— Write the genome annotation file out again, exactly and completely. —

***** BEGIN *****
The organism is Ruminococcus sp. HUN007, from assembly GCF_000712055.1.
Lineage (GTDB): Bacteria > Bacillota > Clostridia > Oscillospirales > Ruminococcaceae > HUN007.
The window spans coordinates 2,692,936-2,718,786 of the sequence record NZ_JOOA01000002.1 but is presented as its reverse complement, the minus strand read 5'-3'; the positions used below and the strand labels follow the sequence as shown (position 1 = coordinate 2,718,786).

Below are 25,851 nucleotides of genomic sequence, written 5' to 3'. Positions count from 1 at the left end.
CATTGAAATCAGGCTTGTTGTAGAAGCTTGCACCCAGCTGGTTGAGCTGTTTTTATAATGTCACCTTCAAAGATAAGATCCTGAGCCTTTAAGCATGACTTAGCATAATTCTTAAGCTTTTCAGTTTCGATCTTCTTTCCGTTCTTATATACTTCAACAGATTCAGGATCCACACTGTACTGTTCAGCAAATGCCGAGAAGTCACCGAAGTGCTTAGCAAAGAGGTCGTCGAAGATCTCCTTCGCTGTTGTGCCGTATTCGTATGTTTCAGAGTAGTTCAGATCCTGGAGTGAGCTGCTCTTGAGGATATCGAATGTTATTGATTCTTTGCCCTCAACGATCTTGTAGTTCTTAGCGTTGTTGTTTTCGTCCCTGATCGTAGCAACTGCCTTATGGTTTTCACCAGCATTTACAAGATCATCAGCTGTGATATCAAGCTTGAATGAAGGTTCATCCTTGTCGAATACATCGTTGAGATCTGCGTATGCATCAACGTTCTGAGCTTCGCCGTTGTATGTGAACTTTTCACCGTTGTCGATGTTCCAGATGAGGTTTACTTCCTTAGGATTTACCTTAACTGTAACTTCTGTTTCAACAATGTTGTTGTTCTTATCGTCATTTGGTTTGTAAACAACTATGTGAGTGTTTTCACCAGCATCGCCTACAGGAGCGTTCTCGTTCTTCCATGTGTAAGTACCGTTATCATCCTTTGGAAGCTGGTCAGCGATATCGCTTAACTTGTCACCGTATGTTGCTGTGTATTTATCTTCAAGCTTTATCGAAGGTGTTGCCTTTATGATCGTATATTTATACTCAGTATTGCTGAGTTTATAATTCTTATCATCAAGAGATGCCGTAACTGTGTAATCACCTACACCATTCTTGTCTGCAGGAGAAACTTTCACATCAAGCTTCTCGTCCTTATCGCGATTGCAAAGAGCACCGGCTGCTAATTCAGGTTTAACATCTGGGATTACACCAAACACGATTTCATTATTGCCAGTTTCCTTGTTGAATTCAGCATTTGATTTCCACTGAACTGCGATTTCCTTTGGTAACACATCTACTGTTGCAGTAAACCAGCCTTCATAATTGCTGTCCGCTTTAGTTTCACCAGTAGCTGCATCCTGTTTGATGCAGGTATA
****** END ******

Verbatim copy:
The organism is Ruminococcus sp. HUN007, from assembly GCF_000712055.1.
Lineage (GTDB): Bacteria > Bacillota > Clostridia > Oscillospirales > Ruminococcaceae > HUN007.
The window spans coordinates 2,692,936-2,718,786 of the sequence record NZ_JOOA01000002.1 but is presented as its reverse complement, the minus strand read 5'-3'; the positions used below and the strand labels follow the sequence as shown (position 1 = coordinate 2,718,786).

Below are 25,851 nucleotides of genomic sequence, written 5' to 3'. Positions count from 1 at the left end.
CATTGAAATCAGGCTTGTTGTAGAAGCTTGCACCCAGCTGGTTGAGCTGTTTTTATAATGTCACCTTCAAAGATAAGATCCTGAGCCTTTAAGCATGACTTAGCATAATTCTTAAGCTTTTCAGTTTCGATCTTCTTTCCGTTCTTATATACTTCAACAGATTCAGGATCCACACTGTACTGTTCAGCAAATGCCGAGAAGTCACCGAAGTGCTTAGCAAAGAGGTCGTCGAAGATCTCCTTCGCTGTTGTGCCGTATTCGTATGTTTCAGAGTAGTTCAGATCCTGGAGTGAGCTGCTCTTGAGGATATCGAATGTTATTGATTCTTTGCCCTCAACGATCTTGTAGTTCTTAGCGTTGTTGTTTTCGTCCCTGATCGTAGCAACTGCCTTATGGTTTTCACCAGCATTTACAAGATCATCAGCTGTGATATCAAGCTTGAATGAAGGTTCATCCTTGTCGAATACATCGTTGAGATCTGCGTATGCATCAACGTTCTGAGCTTCGCCGTTGTATGTGAACTTTTCACCGTTGTCGATGTTCCAGATGAGGTTTACTTCCTTAGGATTTACCTTAACTGTAACTTCTGTTTCAACAATGTTGTTGTTCTTATCGTCATTTGGTTTGTAAACAACTATGTGAGTGTTTTCACCAGCATCGCCTACAGGAGCGTTCTCGTTCTTCCATGTGTAAGTACCGTTATCATCCTTTGGAAGCTGGTCAGCGATATCGCTTAACTTGTCACCGTATGTTGCTGTGTATTTATCTTCAAGCTTTATCGAAGGTGTTGCCTTTATGATCGTATATTTATACTCAGTATTGCTGAGTTTATAATTCTTATCATCAAGAGATGCCGTAACTGTGTAATCACCTACACCATTCTTGTCTGCAGGAGAAACTTTCACATCAAGCTTCTCGTCCTTATCGCGATTGCAAAGAGCACCGGCTGCTAATTCAGGTTTAACATCTGGGATTACACCAAACACGATTTCATTATTGCCAGTTTCCTTGTTGAATTCAGCATTTGATTTCCACTGAACTGCGATTTCCTTTGGTAACACATCTACTGTTGCAGTAAACCAGCCTTCATAATTGCTGTCCGCTTTAGTTTCACCAGTAGCTGCATCCTGTTTGATGCAGGTATA